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Wrist and HandFurther Opinion

The long-term post-operative electromyographic evaluation of patients who have undergone carpal tunnel decompression

O. Faour-Martín, M. A. Martín-Ferrero, A. Almaraz-Gómez, A. Vega-Castrillo
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J Bone Joint Surg [Br] 2012;94-B:941-5.

Carpal Tunnel Syndrome (CTS) is the most common entrapment neuropathy. The prevalence of CTS is quoted between 1.3 to 3.8%.1,2

Despite the relative ease with which the condition can be diagnosed clinically, nerve conduction studies (NCS) have classically formed an important part of the diagnostic armamentarium. This has many contributing factors. Firstly, CTS is frequently diagnosed in primary care by family doctors who may have an increased reliance on NCS. Secondly surgeons from various backgrounds (hand surgeons, orthopaedic surgeons, plastic surgeons, neurologists and neurosurgeons) get involved in the diagnosis and treatment of CTS. The background of the individual doctor or surgeon can have an impact on the frequency with which the clinician deals with CTS.3 Finally, NCS have been seen as a means of objective confirmation of the diagnosis (gold standard) and thereby as a protection against medical negligence lawsuits in case of suboptimal outcome after treatment or complications. In some cases recommendations have been published by professional bodies recommending routine preoperative use of NCS.4

Most studies to date are in agreement that the surgical outcome is not altered by the presence of NCS. This may be interpreted in two ways. Firstly most authors agree that surgical decompression should be performed in a typical case of CTS regardless of the NCS findings, i.e. even if these are completely normal.5,6 This is because surgery is equally effective in achieving symptom resolution despite normal NCS.7,8 Secondly, pre-operative symptom severity does not seem to relate to NCS findings.9 The final question is: Does post-operative symptom improvement reflect itself in the postoperative NCS ?

This is where the present paper makes an important impact. All patients in the study had an abnormal NCS prior to surgery. At ten years post- surgery 58% of patients with no symptoms still had an abnormal NCS. This ratio was 82% for patients with symptoms. The authors found this difference statistically significant. However it shows that NCS results may diverge as significantly from clinical findings post-operatively as they do pre-operatively. Normal NCS in clinically manifested CTS has been reported to be around 25%. In this study a similar ratio (18%) is reported for recurrent cases. It is no surprise that the clinician faced with such dichotomy may find it hard to make a judgement about the best treatment. In the case of first presentation, should or should one not operate on cases with negative NCS? How would one justify the operative intervention should no resolution of symptoms be subsequently forthcoming? What is the role of NCS in cases of unsuccessful outcome following surgery considering the 58% positivity in patients with complete resolution of symptoms? Can NCS help the clinician to make a more informed decision about re-release in recurrent CTS considering almost 60% of patients free of symptoms exhibit positivity on NCS?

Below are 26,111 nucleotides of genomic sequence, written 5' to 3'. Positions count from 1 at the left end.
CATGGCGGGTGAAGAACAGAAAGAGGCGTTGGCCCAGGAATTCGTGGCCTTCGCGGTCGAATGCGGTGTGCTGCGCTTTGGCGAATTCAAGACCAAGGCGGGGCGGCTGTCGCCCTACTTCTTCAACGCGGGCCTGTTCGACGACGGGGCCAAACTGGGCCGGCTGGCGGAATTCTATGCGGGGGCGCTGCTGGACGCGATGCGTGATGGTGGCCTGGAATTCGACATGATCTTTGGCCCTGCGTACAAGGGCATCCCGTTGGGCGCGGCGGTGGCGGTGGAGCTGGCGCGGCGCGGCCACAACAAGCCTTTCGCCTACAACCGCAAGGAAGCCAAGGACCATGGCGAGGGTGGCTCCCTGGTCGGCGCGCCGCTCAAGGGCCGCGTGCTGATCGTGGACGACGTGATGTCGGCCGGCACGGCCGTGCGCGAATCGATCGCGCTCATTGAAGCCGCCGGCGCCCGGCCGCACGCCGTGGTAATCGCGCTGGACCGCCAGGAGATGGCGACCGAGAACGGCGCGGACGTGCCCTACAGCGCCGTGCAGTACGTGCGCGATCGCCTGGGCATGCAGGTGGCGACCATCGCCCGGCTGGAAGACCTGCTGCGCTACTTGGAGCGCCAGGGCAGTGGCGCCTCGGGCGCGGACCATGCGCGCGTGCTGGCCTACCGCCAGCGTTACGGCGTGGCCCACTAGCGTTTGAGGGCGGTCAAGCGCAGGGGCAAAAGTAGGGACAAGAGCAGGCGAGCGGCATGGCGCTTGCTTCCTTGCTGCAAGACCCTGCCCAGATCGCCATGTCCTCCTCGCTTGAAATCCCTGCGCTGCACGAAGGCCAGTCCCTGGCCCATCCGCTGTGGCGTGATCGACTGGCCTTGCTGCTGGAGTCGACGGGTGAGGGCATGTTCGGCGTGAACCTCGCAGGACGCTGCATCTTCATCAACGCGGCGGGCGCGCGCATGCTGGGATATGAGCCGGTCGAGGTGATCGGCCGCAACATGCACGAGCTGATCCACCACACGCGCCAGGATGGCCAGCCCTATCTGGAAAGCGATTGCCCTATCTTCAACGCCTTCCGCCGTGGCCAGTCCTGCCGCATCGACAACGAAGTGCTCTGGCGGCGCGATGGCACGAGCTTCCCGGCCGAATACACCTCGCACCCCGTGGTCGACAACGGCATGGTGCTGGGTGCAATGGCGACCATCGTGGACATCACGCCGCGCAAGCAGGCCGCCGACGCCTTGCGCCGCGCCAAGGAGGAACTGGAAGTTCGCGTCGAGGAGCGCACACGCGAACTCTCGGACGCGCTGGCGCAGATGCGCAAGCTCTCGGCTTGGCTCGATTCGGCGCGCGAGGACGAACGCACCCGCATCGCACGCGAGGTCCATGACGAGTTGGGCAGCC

The questions are varied and the answers unclear. Yet, the vast majority of patients don't just get better after carpal tunnel release. They get significantly better. Patients frequently report that they had their first uninterrupted sleep after a long time on the first post-operative night. They often describe it as “magic”. It is a life changing event to be able to tell again what they are holding, to feel the shapes and textures of items without looking at them. It is liberating not to drop cups and mugs and to be able to hold a knife and fork properly. The examples go on and on. Carpal Tunnel Release (CTR) has a success rate of over 90% with a complication rate under 3%. This is in stark contrast to the improvement one would get with conservative treatment.10 CTR comes in at the top of cost-effectiveness - together with cataract surgery, costing only about US$200/QALY (Quality Adjusted Life Year).11,12  If one were to withhold surgical treatment on the basis of normal NCS results it is estimated that approximately 13% to 22 % of patients would be denied surgical treatment.13,14

The clinical diagnosis of CTS can be standardised using a questionnaire such as described by Levine et al15 and clinical criteria as described by Graham et al.16

There is a need for further research to establish whether refining the neurophysiological techniques may improve the capture of clinically relevant information pre- or post-operatively. It is encouraging to see such improvements may be forthcoming.17 Extended studies are however generally performed in the research domain rather than routine clinical practice and the realities of today's health economics may preclude the introduction of these techniques into daily use. It can therefore be said with some certainty that there does not currently seem to be any justification to direct treatment of CTS on the basis of NCS, neither primarily nor in the case of recurrence.



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Erman Melikyan, FRCS, European Diploma of Hand Surgery
Hand and Orthopaedic Surgeon, Honorary Clinical Lecturer, University Hospital Southampton, UK